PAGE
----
There are a million other less politically sensitive cuts they could make but won’t. That’s because there’s no intent to do anything other than continue to feed the beast.
You had it right, my FRiend.
Oddly, I think you took the exact words out of my mouth.
And we think it’s bad now when they are at least paying a little lip service to Conservatism? Wait til after the first of they year.
Let Obama and the Marxists take the undeniable blame in front of the public and the world as the markets crash, taxes skyrocket and the standard of living, not only here, but around the world approaches that of Zimbabwe.
It may be the only way to prove that Cloward-Piven may be temporarily right but ultimately wrong. The Marxists are taking their shot.
We are a powerful nation. Others have tried to knock us down and have been relegated to the dustbin for their efforts.
OTOH if the population of the world want to live in slavery, as they have for most of history...well....go ahead, kill the golden goose and close the Golden Door.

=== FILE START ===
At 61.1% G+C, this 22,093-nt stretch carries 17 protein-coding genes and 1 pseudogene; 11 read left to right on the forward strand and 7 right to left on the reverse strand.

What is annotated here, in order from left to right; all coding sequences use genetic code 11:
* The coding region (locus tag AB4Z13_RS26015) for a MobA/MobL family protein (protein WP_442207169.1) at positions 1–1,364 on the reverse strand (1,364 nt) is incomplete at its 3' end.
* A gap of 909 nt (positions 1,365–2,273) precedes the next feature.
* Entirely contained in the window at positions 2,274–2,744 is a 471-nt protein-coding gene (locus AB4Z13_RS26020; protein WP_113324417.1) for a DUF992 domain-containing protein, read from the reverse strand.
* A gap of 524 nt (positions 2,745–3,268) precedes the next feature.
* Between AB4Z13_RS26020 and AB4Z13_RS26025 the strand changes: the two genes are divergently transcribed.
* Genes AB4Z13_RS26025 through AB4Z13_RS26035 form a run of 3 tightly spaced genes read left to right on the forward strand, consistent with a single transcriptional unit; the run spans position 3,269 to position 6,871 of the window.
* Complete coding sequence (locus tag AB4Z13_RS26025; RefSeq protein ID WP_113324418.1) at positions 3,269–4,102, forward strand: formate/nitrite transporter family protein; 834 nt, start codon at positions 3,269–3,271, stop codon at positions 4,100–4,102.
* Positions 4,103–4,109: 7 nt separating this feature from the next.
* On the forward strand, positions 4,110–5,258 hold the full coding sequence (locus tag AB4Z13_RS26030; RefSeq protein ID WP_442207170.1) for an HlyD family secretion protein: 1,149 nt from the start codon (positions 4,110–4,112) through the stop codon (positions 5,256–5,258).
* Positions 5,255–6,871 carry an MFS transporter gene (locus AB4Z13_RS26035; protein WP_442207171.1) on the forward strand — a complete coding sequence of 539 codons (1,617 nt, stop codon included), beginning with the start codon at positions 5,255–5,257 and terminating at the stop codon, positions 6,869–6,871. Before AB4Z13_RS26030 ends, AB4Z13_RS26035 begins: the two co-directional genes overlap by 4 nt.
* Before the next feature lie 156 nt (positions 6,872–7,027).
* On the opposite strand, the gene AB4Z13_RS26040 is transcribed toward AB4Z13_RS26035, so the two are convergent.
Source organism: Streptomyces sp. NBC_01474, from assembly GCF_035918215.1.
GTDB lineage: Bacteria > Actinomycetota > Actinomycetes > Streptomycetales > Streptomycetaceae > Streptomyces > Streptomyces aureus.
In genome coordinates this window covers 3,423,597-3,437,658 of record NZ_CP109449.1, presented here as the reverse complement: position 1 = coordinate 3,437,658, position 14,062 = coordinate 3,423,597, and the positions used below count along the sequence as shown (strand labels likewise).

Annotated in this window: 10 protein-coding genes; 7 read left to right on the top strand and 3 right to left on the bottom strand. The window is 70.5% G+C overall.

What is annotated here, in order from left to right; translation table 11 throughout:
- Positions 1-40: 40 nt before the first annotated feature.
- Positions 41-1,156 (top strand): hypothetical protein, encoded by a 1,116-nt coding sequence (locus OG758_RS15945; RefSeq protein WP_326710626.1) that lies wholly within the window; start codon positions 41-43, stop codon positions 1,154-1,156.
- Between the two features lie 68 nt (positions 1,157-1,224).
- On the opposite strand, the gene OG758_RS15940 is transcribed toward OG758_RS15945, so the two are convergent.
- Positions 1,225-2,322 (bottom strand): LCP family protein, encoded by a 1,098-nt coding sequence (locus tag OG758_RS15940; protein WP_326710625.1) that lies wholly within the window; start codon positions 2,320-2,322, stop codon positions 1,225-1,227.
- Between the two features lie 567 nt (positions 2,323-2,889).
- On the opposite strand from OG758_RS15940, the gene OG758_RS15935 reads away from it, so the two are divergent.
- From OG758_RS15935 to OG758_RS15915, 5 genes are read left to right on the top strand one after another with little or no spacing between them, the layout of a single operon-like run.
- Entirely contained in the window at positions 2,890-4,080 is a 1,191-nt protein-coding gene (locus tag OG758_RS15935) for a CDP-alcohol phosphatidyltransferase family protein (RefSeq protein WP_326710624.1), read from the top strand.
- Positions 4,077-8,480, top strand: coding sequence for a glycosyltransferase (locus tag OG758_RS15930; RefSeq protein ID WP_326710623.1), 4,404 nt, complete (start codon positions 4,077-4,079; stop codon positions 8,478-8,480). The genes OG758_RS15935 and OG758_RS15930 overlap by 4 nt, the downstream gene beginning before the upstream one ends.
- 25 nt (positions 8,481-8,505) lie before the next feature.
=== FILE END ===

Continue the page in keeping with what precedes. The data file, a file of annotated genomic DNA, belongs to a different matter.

We need to fight to the bitter end. Make the Democrats own the situation. Not offer them one bit so that they can turn around and blame us. I understand that we will still be blamed but we need some testicular fortitude and do the right thing for America.
Sadly though, the Republicans already own it too. That's the history and the reality. Even if folks pretend otherwise.
Yeah. Though it’s still nothing to be happy about. I wish I was wrong.
Quite true. But when the main, purportedly right-of-center, party in this country takes leave of its political senses, correction of its errant behavior can be an emotionally draining process.
You’re in the front of the bus, though. Latecomers to the rear, but at least they’re trying to get on board.
What people can't seem to understand is that the $800 billion is going to happen, the Republican house can't stop it. Either through an increase in the marginal tax rates (Over the cliff) or some other combination of rate increases and elimination of deductions.
Are the “spending cuts” real cuts or “cuts” to the projected rate of increase?
Not that they’re actually going to happen or anything...
Boehner must go and be replaced by a stone-faced true believer.